These following facts about allosaurus should probably give you much information about this animal. Allosaurus is a genus of large theropod dinosaur that lived 155 to 150 million years ago during the late Jurassic period. The name “Allosaurus” means “different lizard”. It is derived from the Greek “allos” (“different” or “other”) and “saurus” (generic reptile). The first fossil remains that can definitely be ascribed to this genus were described in 1877 by paleontologist Othniel Charles Marsh, and it became known as Antrodemus. Furthermore, to get to know more about this animal, here are the other facts about allosaurus you might be might be interested in.
Facts about allosaurus 1: Skull
Allosaurus was a large bipedal predator. Its skull was large and equipped with dozens of large, sharp teeth. It averaged 8.5 m (28 ft) in length, though fragmentary remains suggest it could have reached over 12 m (39 ft).
Facts about allosaurus 2: Prey
Paleontologists have unearthed solid evidence that Allosaurus preyed on Stegosaurus: an Allosaurus vertebra with a puncture wound that matches the shape of a Stegosaurus tail spike, and a Stegosaurus neck bone bearing an Allosaurus-shaped bite mark.
Facts about allosaurus 3: Life Span
Estimating a dinosaur’s life span is always a tricky matter, but based on the voluminous fossil evidence, paleontologists believe Allosaurus attained its full adult size by age 15 (and was thus no longer vulnerable to predation). Barring disease, starvation or thagomizer wounds from angry stegosaurs, this dinosaur may have been capable of living another 10 or 15 years.
Facts about allosaurus 4: Bone Wars
In their zeal to one-up one another, the 19th-century paleontologists Othniel C. Marsh and Edward Drinker Cope sometimes “diagnosed” new dinosaurs based on too-scanty evidence. Marsh had the honor of coining the genus Allosaurus, but both he and Cope went on to name other, supposedly new dinosaurs that (on further examination) turned out to be separate Allosaurus species.
Facts about allosaurus 5: Big Al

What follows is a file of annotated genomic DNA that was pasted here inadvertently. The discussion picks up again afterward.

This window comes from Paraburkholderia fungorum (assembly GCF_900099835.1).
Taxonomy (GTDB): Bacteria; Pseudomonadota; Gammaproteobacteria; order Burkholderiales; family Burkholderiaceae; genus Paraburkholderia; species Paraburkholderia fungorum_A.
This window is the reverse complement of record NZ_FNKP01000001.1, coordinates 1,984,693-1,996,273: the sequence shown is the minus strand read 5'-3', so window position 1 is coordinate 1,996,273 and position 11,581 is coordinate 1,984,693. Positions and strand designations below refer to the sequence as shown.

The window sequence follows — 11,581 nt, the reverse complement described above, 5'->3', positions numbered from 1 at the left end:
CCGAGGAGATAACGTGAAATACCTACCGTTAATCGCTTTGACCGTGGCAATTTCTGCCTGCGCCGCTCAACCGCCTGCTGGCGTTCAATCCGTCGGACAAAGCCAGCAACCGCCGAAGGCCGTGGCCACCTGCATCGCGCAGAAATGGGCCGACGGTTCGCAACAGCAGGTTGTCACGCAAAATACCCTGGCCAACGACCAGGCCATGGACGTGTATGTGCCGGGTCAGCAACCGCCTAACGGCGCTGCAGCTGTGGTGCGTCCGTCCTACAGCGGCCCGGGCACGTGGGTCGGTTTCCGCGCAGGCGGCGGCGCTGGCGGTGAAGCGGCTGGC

It was only in 1991–after a full century of Allosaurus discoveries–that researchers unearthed an exquisitely preserved, near-complete fossil, which they promptly dubbed “Big Al.” Unfortunately, Big Al didn’t live a very happy life: analysis of its bones reveals numerous fractures and bacterial infections, which doomed this 26-foot-long teenaged dinosaur to a relatively early death.
Facts about allosaurus 6: Teeth Replacement
Like many predatory dinosaurs, allosaurus constantly grew, shed and replaced its teeth, some of which averaged three or four inches in length (this dinosaur had about 16 teeth, in both its upper and lower jaws, at any given time). For this reason, it’s possible to buy real, fossilized Allosaurus teeth for reasonable prices.
Facts about allosaurus 7: Separate Species
As mentioned above, the early history of Allosaurus is littered with supposedly “new” dinosaurs that turned out, on further examination, to be separate Allosaurus species. To date, seven species have been more-or-less accepted by paleontologists, with a dozen or so more considered dubious at best; even still, one suspects that most experts would be happy with just A. fragilis.
Facts about allosaurus 8: Cannibalism
There is some evidence for cannibalism in Allosaurus, including Allosaurus shed teeth found among rib fragments, possible tooth marks on a shoulder blade, and cannibalized allosaur skeletons among the bones at Bakker’s lair sites.
Facts about allosaurus 9: Brain and Senses
The brain of Allosaurus, as interpreted from spiral CT scanning of an endocast, was more consistent with crocodilian brains than those of the other living archosaurs, birds. The structure of the vestibular apparatus indicates that the skull was held nearly horizontal, as opposed to strongly tipped up or down.
Facts about allosaurus 10: Popular Culture
Along with Tyrannosaurus, Allosaurus has come to represent the quintessential large, carnivorous dinosaur in popular culture. It is a common dinosaur in museums, due in particular to the excavations at the Cleveland-Lloyd Dinosaur Quarry; by 1976, as a result of cooperative operations, 38 museums in eight countries on three continents had Cleveland-Lloyd allosaur material or casts.
Hope you would find those allosaurus facts really interesting, useful and helpful for your additional reading.